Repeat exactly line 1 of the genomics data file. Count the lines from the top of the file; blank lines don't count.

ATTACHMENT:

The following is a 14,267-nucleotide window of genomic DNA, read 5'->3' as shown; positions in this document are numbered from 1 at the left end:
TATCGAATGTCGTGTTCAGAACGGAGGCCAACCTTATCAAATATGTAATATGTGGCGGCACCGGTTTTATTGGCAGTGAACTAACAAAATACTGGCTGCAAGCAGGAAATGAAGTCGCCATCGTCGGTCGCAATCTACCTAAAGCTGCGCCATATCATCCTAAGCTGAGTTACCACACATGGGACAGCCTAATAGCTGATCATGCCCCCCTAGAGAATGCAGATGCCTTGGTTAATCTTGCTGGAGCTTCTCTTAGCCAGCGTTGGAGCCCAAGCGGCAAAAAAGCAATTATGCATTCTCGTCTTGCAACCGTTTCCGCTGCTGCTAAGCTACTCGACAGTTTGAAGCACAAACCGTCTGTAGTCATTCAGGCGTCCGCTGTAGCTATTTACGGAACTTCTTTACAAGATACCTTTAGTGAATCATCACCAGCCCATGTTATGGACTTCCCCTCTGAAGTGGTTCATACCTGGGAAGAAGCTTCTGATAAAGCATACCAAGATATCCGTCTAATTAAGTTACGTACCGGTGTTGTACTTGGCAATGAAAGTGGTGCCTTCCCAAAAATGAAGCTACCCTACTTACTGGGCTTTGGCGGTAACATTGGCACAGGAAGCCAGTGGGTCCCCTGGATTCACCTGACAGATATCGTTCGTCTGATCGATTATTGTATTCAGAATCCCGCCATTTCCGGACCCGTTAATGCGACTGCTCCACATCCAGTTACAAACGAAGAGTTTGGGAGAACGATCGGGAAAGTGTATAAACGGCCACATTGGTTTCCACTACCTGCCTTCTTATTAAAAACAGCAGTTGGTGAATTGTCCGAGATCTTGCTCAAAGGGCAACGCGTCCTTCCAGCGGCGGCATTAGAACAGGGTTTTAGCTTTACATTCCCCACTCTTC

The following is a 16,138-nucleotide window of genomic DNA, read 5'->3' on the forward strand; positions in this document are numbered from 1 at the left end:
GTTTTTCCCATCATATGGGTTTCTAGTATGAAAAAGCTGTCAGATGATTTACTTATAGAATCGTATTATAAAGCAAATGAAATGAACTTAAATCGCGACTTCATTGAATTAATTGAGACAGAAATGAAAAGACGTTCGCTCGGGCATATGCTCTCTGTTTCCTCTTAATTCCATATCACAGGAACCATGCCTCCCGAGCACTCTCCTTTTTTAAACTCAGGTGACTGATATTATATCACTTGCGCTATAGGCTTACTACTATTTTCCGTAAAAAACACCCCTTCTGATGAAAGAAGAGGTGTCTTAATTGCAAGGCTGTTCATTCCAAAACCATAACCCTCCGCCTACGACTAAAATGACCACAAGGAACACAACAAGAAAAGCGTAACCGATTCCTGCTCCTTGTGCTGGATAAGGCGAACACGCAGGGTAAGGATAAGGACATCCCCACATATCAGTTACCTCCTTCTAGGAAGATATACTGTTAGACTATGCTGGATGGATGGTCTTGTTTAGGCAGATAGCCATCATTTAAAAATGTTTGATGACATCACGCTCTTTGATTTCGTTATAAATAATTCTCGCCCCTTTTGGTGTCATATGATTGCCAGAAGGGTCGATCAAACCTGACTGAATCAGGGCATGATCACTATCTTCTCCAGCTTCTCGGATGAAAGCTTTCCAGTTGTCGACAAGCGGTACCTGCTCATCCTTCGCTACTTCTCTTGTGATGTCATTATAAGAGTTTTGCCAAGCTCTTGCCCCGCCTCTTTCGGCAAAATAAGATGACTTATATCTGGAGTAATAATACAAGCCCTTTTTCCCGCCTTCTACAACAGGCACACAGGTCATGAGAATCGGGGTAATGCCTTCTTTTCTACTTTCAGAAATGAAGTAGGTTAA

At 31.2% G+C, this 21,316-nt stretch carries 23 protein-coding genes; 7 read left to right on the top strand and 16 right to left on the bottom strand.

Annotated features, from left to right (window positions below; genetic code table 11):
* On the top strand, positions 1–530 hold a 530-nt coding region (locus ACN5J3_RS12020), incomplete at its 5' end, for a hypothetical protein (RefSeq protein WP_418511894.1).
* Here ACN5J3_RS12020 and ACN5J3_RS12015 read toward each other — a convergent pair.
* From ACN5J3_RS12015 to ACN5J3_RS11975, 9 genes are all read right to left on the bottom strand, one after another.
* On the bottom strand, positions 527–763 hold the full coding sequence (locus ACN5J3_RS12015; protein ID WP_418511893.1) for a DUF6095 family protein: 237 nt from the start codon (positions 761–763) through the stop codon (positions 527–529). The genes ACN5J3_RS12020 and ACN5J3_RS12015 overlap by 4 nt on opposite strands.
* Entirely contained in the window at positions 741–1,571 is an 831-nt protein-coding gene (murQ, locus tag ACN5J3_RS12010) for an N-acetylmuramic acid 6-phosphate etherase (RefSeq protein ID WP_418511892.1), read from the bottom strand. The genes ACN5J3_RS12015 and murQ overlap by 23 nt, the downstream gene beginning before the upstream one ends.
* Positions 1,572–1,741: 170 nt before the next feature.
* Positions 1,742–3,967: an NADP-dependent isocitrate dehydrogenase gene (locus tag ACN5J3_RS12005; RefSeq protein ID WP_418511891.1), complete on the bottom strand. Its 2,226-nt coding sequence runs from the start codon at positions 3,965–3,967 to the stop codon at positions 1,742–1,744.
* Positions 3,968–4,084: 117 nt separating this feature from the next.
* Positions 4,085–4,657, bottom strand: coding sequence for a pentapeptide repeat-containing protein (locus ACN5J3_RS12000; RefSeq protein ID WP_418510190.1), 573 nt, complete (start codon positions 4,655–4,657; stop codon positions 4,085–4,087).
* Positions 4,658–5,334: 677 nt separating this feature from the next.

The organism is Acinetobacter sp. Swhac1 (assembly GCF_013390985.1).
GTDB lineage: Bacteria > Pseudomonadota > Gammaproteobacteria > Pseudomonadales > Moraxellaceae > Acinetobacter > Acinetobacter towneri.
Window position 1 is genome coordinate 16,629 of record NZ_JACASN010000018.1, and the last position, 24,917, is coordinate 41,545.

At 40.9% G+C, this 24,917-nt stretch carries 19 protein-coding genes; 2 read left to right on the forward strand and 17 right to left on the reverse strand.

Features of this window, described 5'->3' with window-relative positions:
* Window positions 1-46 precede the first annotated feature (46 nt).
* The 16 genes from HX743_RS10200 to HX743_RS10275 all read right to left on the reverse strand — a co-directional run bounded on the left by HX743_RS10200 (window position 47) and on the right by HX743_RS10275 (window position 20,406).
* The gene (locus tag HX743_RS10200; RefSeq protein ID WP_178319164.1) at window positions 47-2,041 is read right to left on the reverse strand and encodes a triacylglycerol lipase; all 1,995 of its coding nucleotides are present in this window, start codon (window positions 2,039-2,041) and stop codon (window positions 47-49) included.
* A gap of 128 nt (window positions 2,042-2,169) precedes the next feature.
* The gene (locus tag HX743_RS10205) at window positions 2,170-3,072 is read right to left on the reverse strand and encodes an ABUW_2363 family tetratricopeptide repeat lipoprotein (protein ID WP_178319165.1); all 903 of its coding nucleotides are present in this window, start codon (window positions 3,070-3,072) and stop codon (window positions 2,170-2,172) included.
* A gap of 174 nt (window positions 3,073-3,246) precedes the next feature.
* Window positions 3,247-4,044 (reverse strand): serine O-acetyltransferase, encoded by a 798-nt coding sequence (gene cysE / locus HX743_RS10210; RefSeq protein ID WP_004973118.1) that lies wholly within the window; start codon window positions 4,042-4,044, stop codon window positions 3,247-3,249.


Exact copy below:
The following is a 14,267-nucleotide window of genomic DNA, read 5'->3' as shown; positions in this document are numbered from 1 at the left end: